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The Cryogenic Infrastructure of the XENON1T Dark Matter Experiment: from Design to Performance during the One Ton-Year WIMP Search

Zhang, Yun

An abundance of evidence from a wide range of astrophysical and cosmological observations suggests the existence of nonluminous cold dark matter, which makes up about 83% of the matter and 27% of the mass-energy of the Universe. Weakly Interacting Massive Particles (WIMPs) have been one of the most promising dark matter candidates. Various detection techniques have been used to directly search for the interaction in terrestrial detectors where WIMP particles are expected to scatter off target nuclei. Over the last fifteen years, dual-phase time projection chambers (TPCs) with liquid xenon (LXe) as target and detection medium have led the WIMP dark matter search. The XENON dark matter search project is a phased program focused on the direct detection of WIMPs through a series of experiments employing dual-phase xenon TPCs with increasing target mass operated at the Gran Sasso underground laboratory (LNGS) in Italy. The XENON1T experiment is the most recent generation, completed at the end of 2018. The XENON1T dark matter search results from the one ton-year exposure have set the most stringent limit on the WIMP-nucleon spin-independent elastic scatter cross-section over a wide range of masses, with a minimum upper limit of 4.1 x 10⁻⁴⁷ cm² at 30 GeV · c⁻² and a 90% confidence level.

XENON1T is the first WIMP dark matter experiment which has deployed a dual-phase xenon TPC at the multi-ton scale, with 3.2 t of LXe used. The large xenon mass posed new challenges in reliable and stable xenon cooling, in achieving and maintaining ultra-high purity as well as in efficient and safe xenon storage, transfer and recovery. The Cryogenic Infrastructure was designed and constructed to solve these challenges. It consists of four highly interconnected systems --- the Cryogenic System, the Purification System, the Cryostat and Cryogenic Pipe, and the ReStoX System. The XENON1T Cryogenic Infrastructure has performed successfully and will continue to serve the next generation experiment, called XENONnT, with a new Cryostat containing a total of 8.4 tons of xenon.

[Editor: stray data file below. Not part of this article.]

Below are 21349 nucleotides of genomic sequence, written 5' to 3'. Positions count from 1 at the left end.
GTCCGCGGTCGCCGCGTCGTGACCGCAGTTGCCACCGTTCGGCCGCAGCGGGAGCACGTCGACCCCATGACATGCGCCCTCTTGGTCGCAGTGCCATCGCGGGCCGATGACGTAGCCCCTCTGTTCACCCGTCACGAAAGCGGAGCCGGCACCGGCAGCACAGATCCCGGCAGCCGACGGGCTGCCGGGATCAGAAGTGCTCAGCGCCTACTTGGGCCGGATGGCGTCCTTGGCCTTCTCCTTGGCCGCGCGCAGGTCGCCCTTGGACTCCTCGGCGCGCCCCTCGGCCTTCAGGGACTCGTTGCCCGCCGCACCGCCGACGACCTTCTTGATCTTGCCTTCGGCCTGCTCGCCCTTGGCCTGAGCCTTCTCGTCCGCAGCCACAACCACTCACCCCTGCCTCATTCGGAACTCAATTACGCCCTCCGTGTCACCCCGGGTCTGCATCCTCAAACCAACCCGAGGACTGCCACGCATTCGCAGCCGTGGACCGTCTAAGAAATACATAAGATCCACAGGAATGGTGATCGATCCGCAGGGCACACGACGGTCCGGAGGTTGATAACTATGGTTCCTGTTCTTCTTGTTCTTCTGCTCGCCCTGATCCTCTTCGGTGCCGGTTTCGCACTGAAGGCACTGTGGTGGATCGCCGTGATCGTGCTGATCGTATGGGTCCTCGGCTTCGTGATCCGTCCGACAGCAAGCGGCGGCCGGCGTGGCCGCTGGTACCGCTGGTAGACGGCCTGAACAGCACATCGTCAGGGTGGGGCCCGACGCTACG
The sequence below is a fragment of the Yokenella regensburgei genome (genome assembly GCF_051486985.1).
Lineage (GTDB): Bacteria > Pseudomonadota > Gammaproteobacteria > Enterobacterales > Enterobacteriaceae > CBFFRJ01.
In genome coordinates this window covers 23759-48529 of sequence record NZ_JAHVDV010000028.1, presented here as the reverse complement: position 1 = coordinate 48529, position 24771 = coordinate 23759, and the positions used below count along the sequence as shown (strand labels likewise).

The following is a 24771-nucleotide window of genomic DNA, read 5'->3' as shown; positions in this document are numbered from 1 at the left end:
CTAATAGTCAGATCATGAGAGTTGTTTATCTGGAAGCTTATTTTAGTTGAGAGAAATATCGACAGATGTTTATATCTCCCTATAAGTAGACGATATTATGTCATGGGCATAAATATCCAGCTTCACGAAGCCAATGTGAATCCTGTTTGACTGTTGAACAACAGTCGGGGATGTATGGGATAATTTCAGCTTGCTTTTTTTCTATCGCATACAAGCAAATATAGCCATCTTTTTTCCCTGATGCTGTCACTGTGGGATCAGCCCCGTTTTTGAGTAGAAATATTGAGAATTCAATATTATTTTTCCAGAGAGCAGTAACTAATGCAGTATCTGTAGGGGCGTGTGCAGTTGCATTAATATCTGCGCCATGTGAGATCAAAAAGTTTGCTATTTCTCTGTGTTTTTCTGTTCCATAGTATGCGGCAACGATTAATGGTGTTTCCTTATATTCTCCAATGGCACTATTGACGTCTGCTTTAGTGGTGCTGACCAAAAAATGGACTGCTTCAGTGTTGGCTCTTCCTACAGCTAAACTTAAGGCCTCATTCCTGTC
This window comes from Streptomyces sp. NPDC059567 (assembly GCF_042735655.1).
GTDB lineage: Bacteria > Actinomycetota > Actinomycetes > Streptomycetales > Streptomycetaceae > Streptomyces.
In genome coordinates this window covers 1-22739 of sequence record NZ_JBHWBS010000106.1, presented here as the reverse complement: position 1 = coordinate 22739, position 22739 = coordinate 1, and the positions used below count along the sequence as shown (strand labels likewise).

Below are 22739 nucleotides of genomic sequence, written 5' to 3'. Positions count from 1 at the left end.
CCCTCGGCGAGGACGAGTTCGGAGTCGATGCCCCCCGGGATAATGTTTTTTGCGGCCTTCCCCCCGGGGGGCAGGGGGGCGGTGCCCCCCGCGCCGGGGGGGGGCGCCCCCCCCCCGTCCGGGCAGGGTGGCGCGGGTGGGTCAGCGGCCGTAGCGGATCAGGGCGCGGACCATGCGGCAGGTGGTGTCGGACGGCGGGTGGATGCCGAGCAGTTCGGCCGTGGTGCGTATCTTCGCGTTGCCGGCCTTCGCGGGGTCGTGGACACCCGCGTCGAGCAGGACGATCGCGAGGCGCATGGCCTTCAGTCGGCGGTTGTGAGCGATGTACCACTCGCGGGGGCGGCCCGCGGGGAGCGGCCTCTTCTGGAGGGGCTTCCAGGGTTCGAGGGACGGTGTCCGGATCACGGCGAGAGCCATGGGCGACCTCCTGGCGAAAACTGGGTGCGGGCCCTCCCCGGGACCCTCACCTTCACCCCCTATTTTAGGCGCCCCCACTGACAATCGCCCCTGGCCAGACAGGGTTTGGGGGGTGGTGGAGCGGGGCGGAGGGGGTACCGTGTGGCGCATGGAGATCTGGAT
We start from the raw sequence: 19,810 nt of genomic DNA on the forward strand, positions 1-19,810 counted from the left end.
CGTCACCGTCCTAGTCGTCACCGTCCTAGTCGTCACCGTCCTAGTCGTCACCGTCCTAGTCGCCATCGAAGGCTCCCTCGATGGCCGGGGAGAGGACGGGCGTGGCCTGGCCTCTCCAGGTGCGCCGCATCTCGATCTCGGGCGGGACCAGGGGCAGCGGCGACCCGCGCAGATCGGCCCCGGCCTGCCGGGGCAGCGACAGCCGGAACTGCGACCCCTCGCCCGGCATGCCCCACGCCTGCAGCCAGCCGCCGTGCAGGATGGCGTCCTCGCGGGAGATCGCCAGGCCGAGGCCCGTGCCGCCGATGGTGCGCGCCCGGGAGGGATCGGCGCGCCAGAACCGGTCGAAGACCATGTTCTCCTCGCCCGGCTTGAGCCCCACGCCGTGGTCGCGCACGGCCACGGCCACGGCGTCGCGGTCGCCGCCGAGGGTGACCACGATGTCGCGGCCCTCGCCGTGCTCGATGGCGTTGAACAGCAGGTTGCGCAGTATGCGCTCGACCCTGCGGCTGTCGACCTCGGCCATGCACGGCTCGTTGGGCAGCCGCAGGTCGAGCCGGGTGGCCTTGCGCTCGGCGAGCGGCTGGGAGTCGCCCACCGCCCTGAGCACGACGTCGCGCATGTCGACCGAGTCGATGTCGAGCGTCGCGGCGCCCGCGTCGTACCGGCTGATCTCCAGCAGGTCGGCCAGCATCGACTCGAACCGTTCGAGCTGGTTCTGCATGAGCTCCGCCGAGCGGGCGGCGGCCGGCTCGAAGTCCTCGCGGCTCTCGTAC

I first give an instrument overview of the systems in XENON1T. I then review the cooling methods in LXe detectors which led to the design of the cooling system implemented in the XENON1T experiment, and suggest a design of the cooling system for future LXe dark matter experiments at the 50 tons scale. I describe and discuss in detail the design and the performance of the XENON1T Cryogenic Infrastructure. Finally, I describe the detector stability and the corresponding data selection in all three XENON1T science runs, and describe the dark matter search results from the one ton-year exposure.

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More About This Work

Academic Units
Physics
Thesis Advisors
Aprile, Elena
Degree
Ph.D., Columbia University
Published Here
April 19, 2021